It's a difficult line to walk, this sharing of your life when you have a serious and/or chronic condition. Because on one hand, that snippet from Amazon is right: I think a lot of us do it to shine a light on the darkness, to create a community between people who historically have been very isolated and emotionally feel alone in this state of non-health, a state that is rarely publicized because, well, let's face it - it's sort of icky, innit? And we do it not just for each other, but for the rest of you, the able-bodied, because it creates a larger community, one in which we are integrated as just another expression of the norm, instead of being different, being The Other.

Which brings me to the reason for the stroppy: that line about the overcoming (which isn’t written by the author, so I’m not dissing him). I looked it up and to overcome: to defeat, to prevail over, to surmount, to conquer. And that's the tricky bit, because traditionally, yes, the public only wants to hear from people who "overcome" the challenges of illness. They don't want to hear about the daily struggle unless it culminates in an achievement, unless you're the plucky kind, preferably pretty enough to qualify for poster child status, the one who can smile through the hardship, remind the great unwashed of how lucky they are to be healthy. And you know what? There is no overcoming of disability. Because a chronic condition doesn't improve, you cannot conquer it, you cannot defeat it. Arthritis doesn't go away. Neither does MS, ALS, spinal cord injuries, muscular dystrophy, many types of blindness and deafness. There is only living with it, coexisting - sometimes uneasily, sometimes not. Having a disability is part of what you are, what you do. Sometimes it's a small part and sometimes, it overwhelms the rest. But what remains is this: you live your life anyway. And to the aforementioned great unwashed, this apparently looks like plucky overcoming and I'm not quite sure what they expect - that people with disabilities should curl up in a fetal position and a whimper the rest of our days? Continually bemoan our wretched state? Off ourselves as living without walking is a fate worse than death (an act which many able-bodied people have told me would be their response to disability)?

Maybe it is the long history of segregation and institutionalization that renders our experience so alien and horrifying. When a segment of the population has been hidden away (which was our culture's equivalent to being exposed on a rock to die), perhaps it is no wonder that a horrified reaction still lingers. Being taken away from society, from your family, isolated and kept apart can be a fate worse than death, can't it? Loss of freedom is after all the punishment we inflict on criminals, it is the worst thing we can imagine, so it's no wonder that disability becomes lumped in with things that are worse than death. And maybe I ought to be patient, to remember that deinstitutionalization only happened in the 1970s, to remember that social change takes time and that a mere 40 years is not long enough to cleanse away the stench of being hidden. That racism still exists despite slavery being abolished 150 years ago. That sexism is still alive and well despite women being granted personhood 79 years ago. But I have to admit, I'm tired of being patient. Mostly, I just want to smack the condescending idiots who get lost in the overcoming while screeching 'snap out of it!', but alas, that's not a terribly effective way of hurrying change along and besides, it would probably hurt my arm.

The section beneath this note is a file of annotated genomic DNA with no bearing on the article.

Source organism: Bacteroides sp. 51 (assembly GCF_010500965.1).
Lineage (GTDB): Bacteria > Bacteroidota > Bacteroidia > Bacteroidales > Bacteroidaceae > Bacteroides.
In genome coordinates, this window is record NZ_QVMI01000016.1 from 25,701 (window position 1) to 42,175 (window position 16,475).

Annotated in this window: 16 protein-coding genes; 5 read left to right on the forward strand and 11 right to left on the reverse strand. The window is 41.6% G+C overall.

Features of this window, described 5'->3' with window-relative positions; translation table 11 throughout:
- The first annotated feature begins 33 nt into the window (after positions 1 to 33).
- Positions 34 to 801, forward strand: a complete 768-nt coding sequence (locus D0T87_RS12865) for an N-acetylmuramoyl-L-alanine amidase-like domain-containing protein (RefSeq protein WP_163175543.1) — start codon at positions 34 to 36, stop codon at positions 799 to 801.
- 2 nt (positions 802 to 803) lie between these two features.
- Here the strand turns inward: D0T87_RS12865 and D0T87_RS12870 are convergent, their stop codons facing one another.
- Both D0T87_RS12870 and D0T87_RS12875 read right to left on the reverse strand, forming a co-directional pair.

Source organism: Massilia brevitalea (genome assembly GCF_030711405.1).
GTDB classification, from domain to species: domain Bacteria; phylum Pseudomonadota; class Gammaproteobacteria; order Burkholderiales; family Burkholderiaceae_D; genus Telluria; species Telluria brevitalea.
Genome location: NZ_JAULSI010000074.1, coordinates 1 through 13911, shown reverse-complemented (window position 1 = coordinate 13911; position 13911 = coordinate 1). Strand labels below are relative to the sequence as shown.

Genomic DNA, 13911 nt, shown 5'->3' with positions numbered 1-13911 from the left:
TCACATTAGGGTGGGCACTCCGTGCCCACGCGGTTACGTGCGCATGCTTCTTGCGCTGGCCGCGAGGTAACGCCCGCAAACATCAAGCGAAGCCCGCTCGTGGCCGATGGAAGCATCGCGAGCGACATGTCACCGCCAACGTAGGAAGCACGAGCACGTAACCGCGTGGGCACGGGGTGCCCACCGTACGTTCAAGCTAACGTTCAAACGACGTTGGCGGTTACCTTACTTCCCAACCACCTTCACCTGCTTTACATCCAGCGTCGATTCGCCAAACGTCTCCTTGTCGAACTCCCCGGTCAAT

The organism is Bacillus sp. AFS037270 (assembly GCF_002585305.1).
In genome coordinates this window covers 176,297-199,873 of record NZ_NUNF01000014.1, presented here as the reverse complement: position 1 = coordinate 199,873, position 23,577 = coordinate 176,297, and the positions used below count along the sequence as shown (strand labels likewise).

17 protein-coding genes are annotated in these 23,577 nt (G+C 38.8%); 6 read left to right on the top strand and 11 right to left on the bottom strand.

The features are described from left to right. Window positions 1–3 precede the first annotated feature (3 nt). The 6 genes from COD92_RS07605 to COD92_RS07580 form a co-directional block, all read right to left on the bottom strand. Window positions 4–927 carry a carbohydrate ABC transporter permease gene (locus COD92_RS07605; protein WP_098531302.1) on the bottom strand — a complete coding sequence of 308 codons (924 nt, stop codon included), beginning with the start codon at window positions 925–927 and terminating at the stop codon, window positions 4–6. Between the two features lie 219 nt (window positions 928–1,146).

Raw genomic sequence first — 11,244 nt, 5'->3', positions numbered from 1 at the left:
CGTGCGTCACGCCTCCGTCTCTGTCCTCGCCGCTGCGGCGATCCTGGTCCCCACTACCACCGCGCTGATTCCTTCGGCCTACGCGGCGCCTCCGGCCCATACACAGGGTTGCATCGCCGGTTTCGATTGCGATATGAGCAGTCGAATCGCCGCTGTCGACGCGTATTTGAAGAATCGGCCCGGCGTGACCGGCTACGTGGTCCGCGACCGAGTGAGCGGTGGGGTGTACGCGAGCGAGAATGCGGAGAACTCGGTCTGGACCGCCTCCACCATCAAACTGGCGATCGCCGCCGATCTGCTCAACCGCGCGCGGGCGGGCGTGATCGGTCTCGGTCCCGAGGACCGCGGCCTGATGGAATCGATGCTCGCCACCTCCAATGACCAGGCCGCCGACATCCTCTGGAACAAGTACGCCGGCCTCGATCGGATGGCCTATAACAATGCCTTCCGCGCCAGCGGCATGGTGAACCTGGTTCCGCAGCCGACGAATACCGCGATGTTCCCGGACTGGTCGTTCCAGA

And I think that's part of the reason why we blog and write: to remove the patina of Other. To document how, within our different experience, we are not different. And most of all, to take the language back from being filtered through the able-bodied perception of disability and illness and ensure that the voices that tell our stories belong to us.

Saturday, February 02, 2008

Thomas Traherne

I’d almost forgotten about the Bloggers’ Silent Poetry Reading that has happened for three years now on the Feast of St. Brigid, but I think I can get in under the wire. This year, I'm going to be posting part of a poem by Thomas Traherne, who entered my life in a completely sneaky and innocuous way when I read Wine of Angels a little while back. Traherne (1637-1674) was a minister and is called the last of the metaphysical poets. Much of his poetry expresses an almost delirious love of nature and based on what I heard in line of Angels, I need to get my hands on a collection called The Poems of Felicity, as well as his Meditations. Or anything, really. His writing positively sings.


To walk abroad is, not with eyes,
But thoughts, the fields to see and prize;
Else may the silent feet,
Like logs of wood,